Dating in general can be intimidating, and dating with a disability can add some extra worries and doubts.
Everyone hopes they can find someone who’s easy to talk to, can make them laugh, and likes them just as they are. And with a bit of honesty and confidence, everyone can present their best selves in the dating world.
We hope these tips help make it a little easier if you’re intimidated by the idea of dating.
It’s normal to be nervous about telling someone about your disability for the first time. But it’s important to be open and honest from the start to avoid any surprises or confusion down the track.
It can help to provide some specific examples of how your disability impacts you in your daily life. For example, if you use a mobility aid, you struggle to read, or you have a support worker or caregiver around a lot of the time.
If you choose to hide this part of you from your potential partner, chances are they won’t be upset that you have a disability, but rather that you chose not to tell them. And if they do have a problem with it, you can give those lemons the boot before wasting any more of your time!
Don’t let negative thoughts talk you out of going on a date or close yourself off from meeting the right person. Instead, try to enter the dating game with a positive attitude knowing your strengths and great qualities.
Your disability doesn’t define you. Remember you have interests, passions and hobbies that make you the unique and interesting person you are. Be confident and let your true self shine.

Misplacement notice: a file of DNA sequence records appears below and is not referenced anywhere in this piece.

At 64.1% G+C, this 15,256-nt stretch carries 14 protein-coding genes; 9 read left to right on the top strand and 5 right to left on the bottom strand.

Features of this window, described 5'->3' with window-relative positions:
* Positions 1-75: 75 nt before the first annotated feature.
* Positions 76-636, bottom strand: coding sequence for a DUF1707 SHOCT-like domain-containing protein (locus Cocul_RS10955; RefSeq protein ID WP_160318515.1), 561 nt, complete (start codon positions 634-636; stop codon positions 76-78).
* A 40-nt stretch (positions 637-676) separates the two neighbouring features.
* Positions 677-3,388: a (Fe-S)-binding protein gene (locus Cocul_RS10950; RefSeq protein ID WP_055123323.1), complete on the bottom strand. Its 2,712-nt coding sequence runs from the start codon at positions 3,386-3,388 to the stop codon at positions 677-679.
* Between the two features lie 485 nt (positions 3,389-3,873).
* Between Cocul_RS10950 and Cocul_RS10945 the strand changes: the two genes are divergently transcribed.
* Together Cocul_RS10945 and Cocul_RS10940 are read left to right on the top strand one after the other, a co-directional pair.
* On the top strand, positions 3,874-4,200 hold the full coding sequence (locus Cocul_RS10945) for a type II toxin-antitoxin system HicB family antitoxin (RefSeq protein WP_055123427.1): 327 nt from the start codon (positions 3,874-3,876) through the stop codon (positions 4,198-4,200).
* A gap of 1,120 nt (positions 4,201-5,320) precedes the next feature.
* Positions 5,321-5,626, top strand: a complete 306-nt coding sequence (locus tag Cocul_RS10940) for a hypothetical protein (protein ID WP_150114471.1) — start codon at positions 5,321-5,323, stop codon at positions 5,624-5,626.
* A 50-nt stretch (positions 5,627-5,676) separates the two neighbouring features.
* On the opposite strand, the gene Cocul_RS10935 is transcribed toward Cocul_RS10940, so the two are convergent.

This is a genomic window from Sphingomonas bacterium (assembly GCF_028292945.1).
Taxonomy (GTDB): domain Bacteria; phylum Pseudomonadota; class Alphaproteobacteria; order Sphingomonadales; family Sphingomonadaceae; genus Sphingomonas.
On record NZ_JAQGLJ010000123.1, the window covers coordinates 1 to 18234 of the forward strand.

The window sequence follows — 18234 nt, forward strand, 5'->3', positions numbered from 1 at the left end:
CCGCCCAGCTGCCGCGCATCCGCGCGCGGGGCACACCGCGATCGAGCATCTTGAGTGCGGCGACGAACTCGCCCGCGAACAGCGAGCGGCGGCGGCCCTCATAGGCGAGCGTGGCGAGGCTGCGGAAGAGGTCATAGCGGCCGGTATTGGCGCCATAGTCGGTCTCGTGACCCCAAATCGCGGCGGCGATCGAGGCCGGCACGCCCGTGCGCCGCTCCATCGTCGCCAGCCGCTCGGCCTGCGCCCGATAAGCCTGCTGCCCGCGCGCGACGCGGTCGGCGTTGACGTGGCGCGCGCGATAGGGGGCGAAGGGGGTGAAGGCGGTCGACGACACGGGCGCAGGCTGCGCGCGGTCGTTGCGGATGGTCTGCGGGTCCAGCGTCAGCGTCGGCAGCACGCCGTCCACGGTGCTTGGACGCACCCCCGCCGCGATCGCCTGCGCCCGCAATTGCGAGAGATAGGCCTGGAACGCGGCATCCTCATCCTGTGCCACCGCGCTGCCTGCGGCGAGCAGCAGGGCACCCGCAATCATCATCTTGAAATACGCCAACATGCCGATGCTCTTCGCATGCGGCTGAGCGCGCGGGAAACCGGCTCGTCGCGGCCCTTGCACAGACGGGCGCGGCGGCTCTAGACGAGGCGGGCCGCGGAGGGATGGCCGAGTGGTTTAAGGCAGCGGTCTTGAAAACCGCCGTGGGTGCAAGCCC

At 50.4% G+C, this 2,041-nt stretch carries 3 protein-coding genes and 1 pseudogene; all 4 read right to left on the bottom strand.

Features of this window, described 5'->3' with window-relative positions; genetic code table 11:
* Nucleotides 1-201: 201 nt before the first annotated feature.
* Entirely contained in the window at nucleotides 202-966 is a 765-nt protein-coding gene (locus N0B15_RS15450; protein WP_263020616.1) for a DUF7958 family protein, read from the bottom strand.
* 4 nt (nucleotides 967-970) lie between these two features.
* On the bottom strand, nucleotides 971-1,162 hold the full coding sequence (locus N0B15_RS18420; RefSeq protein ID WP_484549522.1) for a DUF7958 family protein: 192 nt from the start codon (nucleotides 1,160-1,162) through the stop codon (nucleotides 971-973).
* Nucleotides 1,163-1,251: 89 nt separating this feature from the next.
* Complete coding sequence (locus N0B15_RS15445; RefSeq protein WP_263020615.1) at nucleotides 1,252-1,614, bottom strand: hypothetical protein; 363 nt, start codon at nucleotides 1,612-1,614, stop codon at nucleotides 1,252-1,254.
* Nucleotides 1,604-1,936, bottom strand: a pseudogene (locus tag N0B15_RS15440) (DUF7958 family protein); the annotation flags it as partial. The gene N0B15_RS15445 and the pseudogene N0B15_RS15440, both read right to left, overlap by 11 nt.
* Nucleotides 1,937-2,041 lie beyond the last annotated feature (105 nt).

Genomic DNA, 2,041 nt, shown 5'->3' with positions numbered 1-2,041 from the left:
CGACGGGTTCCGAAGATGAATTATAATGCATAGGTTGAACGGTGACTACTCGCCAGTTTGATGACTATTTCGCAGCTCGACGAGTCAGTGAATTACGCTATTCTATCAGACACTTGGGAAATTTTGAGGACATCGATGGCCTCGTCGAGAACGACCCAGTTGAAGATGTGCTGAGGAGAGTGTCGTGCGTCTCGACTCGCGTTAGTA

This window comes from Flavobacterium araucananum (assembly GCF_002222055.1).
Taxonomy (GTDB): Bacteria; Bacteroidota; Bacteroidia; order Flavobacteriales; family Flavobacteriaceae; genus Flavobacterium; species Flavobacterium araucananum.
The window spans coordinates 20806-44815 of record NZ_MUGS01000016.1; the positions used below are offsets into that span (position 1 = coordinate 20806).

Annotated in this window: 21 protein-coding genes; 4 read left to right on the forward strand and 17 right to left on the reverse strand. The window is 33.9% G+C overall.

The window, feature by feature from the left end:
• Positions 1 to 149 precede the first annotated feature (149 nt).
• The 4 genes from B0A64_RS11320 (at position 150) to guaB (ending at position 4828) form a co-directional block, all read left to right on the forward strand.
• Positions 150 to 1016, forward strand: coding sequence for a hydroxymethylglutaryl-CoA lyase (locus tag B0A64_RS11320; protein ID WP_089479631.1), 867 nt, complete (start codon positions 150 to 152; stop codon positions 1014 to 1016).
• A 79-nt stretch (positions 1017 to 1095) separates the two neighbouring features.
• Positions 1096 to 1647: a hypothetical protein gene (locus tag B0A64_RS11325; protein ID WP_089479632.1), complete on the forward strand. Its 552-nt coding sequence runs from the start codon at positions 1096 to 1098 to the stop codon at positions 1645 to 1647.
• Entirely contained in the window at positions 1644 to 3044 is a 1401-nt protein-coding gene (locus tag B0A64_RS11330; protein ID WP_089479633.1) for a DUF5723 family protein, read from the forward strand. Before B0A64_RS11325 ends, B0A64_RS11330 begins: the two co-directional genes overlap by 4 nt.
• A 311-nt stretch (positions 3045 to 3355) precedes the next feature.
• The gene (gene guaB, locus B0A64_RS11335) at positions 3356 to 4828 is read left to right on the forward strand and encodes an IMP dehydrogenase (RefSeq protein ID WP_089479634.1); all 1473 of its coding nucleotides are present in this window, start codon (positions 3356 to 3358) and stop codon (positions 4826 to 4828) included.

It might help to talk to a trusted friend or family member about your concerns, or as a reminder of all the traits that make you a catch. A pep talk from a loved one could be just the boost you need.
Our blog post How to Silence Your Inner Critic offers some great tips to help you deal with self-doubt in a healthy way.
You’re probably used to being surrounded by people who understand your experience and don’t need explanations around what you can do and what you need help with.
Be patient with your date as they learn about you, ask questions, or do things to “help” you. They may not know anyone with a disability or with your particular disability, and there may be a bit of a learning curve for them.
With this being said, remember it’s your right to only share what you’re comfortable with, and if their questions become too intrusive, you’re allowed to express boundaries or change the subject.
This one’s simple: You deserve love and respect, so don’t settle for anything less.
If you’re having a hard time or need a hand sorting through your thoughts and fears, it can help to talk to a counsellor. You can learn more about our confidential counselling service here, or call 1300 364 277 to make an appointment in person, over the phone, or via Zoom video chat.